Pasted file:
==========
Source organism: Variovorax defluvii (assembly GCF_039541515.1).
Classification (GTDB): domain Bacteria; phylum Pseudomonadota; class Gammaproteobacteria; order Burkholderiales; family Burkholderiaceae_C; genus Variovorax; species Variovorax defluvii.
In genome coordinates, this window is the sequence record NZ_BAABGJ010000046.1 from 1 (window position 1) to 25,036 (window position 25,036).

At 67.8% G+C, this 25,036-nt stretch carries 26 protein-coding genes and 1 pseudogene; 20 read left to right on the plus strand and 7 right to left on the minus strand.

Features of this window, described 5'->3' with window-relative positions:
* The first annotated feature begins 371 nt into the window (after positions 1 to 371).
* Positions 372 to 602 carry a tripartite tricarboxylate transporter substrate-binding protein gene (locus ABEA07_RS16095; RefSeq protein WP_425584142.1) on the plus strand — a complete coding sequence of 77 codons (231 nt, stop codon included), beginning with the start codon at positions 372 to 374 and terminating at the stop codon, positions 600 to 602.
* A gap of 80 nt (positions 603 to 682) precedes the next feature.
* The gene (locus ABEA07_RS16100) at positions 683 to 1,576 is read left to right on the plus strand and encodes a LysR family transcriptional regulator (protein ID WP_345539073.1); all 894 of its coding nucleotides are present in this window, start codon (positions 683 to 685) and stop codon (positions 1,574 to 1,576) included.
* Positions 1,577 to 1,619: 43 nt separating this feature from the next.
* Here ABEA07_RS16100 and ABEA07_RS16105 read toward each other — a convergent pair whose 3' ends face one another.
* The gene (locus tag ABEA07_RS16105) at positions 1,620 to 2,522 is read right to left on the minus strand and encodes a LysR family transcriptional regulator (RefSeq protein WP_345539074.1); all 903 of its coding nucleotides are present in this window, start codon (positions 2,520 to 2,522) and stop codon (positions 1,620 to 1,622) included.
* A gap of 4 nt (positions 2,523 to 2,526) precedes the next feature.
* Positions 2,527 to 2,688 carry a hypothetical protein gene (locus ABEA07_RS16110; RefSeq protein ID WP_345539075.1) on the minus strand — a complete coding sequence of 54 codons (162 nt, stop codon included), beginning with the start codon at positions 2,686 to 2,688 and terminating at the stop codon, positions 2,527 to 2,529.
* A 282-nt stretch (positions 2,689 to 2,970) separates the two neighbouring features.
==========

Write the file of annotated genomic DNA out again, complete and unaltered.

Source organism: Variovorax defluvii (assembly GCF_039541515.1).
Classification (GTDB): domain Bacteria; phylum Pseudomonadota; class Gammaproteobacteria; order Burkholderiales; family Burkholderiaceae_C; genus Variovorax; species Variovorax defluvii.
In genome coordinates, this window is the sequence record NZ_BAABGJ010000046.1 from 1 (window position 1) to 25,036 (window position 25,036).

At 67.8% G+C, this 25,036-nt stretch carries 26 protein-coding genes and 1 pseudogene; 20 read left to right on the plus strand and 7 right to left on the minus strand.

Features of this window, described 5'->3' with window-relative positions:
* The first annotated feature begins 371 nt into the window (after positions 1 to 371).
* Positions 372 to 602 carry a tripartite tricarboxylate transporter substrate-binding protein gene (locus ABEA07_RS16095; RefSeq protein WP_425584142.1) on the plus strand — a complete coding sequence of 77 codons (231 nt, stop codon included), beginning with the start codon at positions 372 to 374 and terminating at the stop codon, positions 600 to 602.
* A gap of 80 nt (positions 603 to 682) precedes the next feature.
* The gene (locus ABEA07_RS16100) at positions 683 to 1,576 is read left to right on the plus strand and encodes a LysR family transcriptional regulator (protein ID WP_345539073.1); all 894 of its coding nucleotides are present in this window, start codon (positions 683 to 685) and stop codon (positions 1,574 to 1,576) included.
* Positions 1,577 to 1,619: 43 nt separating this feature from the next.
* Here ABEA07_RS16100 and ABEA07_RS16105 read toward each other — a convergent pair whose 3' ends face one another.
* The gene (locus tag ABEA07_RS16105) at positions 1,620 to 2,522 is read right to left on the minus strand and encodes a LysR family transcriptional regulator (RefSeq protein WP_345539074.1); all 903 of its coding nucleotides are present in this window, start codon (positions 2,520 to 2,522) and stop codon (positions 1,620 to 1,622) included.
* A gap of 4 nt (positions 2,523 to 2,526) precedes the next feature.
* Positions 2,527 to 2,688 carry a hypothetical protein gene (locus ABEA07_RS16110; RefSeq protein ID WP_345539075.1) on the minus strand — a complete coding sequence of 54 codons (162 nt, stop codon included), beginning with the start codon at positions 2,686 to 2,688 and terminating at the stop codon, positions 2,527 to 2,529.
* A 282-nt stretch (positions 2,689 to 2,970) separates the two neighbouring features.